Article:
Can You Live in a Storage Unit?
With rental prices in most urban areas at an all-time high, many people are looking for alternative affordable housing options. Some renters of storage units may wonder if living inside them either as a short-term emergency solution or as a permanent arrangement is a realistic option. Living in storage units is highly discouraged for a number of reasons, not least because it is illegal, uncomfortable and worst of all, dangerous.
- 1 Other accessible solutions to a lack of personal housing are likely to be available. See what resources your city or town offers to those at risk of homelessness.
- 2 With no permanent legal address, it’s not possible to register for benefits, apply for work or open bank accounts.
- 3 You are not the first or last person to consider living in a storage unit. Storage facility staff can often help you find a better solution. Reach out to them for assistance.
- 4 Living in a storage unit can be a prosecutable defense that often results in expensive fines. Spending money on lawyer fees and paying these fines will reduce any finances saved from avoiding rent payments.
It’s Against the Law
Although the consequences vary, it’s illegal to live in a storage unit in every state across the U.S. These units were designed to hold things—not people, which is why the are neither zoned as residences, nor up to housing codes. Living in them also violates health, sanitation and safety codes which could put you (and the storage unit’s proprietor) on the hook for substantial fines and possibly jail time. Depending on the specifications of your storage unit contract, staying in a storage unit past detailed hours of operation or accessibility could qualify as trespassing. These are all serious offenses with potentially long-term ramifications that could perpetuate loss of income and lack of employment. Nearly all storage rental contracts contain clauses that forbid living in the units. Violating these terms would annul your contract which will result in instant eviction for both you and your possessions.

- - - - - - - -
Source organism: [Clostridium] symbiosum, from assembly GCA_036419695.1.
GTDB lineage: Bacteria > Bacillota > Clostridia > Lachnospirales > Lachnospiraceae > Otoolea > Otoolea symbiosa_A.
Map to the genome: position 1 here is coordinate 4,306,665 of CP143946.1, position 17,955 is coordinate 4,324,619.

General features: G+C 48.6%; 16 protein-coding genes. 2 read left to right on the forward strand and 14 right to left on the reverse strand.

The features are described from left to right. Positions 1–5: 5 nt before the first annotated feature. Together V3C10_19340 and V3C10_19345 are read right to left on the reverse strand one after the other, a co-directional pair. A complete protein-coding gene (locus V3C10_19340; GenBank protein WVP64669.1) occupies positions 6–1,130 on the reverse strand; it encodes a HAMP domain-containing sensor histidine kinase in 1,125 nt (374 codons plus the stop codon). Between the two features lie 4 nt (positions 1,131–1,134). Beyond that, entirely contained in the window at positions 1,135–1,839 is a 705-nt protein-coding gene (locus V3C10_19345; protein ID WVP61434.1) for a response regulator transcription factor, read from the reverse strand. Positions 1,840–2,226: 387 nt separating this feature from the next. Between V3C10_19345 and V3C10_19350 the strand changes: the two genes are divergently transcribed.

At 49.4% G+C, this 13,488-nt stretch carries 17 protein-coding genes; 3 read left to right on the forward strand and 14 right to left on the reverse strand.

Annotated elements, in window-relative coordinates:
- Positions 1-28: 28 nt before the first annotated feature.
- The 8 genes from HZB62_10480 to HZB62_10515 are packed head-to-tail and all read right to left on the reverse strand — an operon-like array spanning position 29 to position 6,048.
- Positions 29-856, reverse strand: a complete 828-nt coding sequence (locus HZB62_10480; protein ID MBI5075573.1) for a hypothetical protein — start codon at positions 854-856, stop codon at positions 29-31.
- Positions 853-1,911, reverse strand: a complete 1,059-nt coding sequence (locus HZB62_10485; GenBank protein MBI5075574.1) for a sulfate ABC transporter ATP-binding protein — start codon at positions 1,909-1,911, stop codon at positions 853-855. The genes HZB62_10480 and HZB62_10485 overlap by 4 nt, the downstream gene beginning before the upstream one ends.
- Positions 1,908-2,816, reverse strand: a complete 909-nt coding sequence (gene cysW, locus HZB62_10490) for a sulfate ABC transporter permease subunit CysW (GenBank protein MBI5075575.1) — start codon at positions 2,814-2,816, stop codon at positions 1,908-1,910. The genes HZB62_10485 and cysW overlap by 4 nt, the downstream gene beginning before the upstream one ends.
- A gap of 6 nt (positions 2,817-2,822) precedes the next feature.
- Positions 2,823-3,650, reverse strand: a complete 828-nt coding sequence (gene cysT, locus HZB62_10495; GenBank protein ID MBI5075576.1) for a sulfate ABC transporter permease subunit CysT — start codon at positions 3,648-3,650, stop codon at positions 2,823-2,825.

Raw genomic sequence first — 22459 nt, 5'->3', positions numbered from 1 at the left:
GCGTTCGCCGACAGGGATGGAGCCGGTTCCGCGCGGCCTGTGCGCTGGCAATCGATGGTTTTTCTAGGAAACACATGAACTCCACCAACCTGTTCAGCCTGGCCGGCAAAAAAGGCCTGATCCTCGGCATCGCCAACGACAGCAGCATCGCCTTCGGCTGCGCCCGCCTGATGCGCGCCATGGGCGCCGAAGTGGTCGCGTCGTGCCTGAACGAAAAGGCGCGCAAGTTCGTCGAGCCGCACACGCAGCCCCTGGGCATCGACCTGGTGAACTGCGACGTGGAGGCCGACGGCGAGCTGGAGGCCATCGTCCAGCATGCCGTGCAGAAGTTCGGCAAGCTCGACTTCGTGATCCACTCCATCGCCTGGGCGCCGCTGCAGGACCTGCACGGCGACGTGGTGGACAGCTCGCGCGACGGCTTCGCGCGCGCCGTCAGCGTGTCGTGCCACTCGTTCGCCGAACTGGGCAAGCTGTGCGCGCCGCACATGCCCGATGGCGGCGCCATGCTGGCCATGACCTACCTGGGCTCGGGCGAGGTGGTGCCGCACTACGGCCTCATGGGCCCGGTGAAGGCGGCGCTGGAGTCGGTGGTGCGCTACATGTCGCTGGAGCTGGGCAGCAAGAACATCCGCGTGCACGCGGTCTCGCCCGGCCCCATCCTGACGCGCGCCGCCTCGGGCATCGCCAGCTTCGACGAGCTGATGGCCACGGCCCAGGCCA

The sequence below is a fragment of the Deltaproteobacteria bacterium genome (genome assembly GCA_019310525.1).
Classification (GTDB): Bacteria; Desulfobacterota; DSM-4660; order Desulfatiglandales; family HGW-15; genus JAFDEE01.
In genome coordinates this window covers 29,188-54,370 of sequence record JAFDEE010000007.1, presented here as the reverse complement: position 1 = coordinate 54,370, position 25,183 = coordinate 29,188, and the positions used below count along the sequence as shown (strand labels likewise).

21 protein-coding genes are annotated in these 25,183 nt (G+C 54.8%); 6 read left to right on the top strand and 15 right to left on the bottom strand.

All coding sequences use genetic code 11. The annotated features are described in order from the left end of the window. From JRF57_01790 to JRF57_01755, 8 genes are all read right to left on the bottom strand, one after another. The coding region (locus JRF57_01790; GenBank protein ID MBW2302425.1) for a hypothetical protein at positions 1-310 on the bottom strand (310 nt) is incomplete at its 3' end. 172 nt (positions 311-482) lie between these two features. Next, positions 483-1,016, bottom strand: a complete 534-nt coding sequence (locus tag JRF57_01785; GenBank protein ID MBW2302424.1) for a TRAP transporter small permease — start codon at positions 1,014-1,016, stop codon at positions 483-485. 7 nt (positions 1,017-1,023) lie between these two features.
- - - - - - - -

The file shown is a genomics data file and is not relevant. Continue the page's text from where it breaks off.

Unpleasant Living Conditions
Most people aren’t attracted to the idea of living in a storage unit because it seems like a luxurious option. However, while you may be prepared to weather a significant level of discomfort in order to solve an acute housing crisis, storage living is likely to be even more unpleasant than you anticipate. The small size, lack of natural light, lack of sanitation and lack of electricity creates a claustrophobic environment that could have significant negative impact on your mental health. It could also interrupt your natural circadian rhythms, resulting in Vitamin D-deficiencies and possibly a host of other health problems. Living and eating in close proximity to where you eliminate waste without access to running water is not only undesirable but also a major health concern. As well, the level of discretion one would need to avoid getting caught could result in 24/7 stress, which can take a major toll on one’s health.
Puts You in Danger
Outdoor, drive-up units that aren’t climate controlled can capture extreme heat during summer and exacerbate freezing conditions in the winter. This puts anyone who stays in one at a serious risk of hyperthermia and hypothermia, which can quickly become fatal. With no egress window in the unit and a door locking system that’s designed to be opened exclusively from the outside, even a minor fire can turn deadly in seconds. A nearly complete lack of ventilation would make you vulnerable to environmental hazards, so any kind of chemical spill or fumes could put you at risk. Even breathing in your own CO2 can have harmful effects.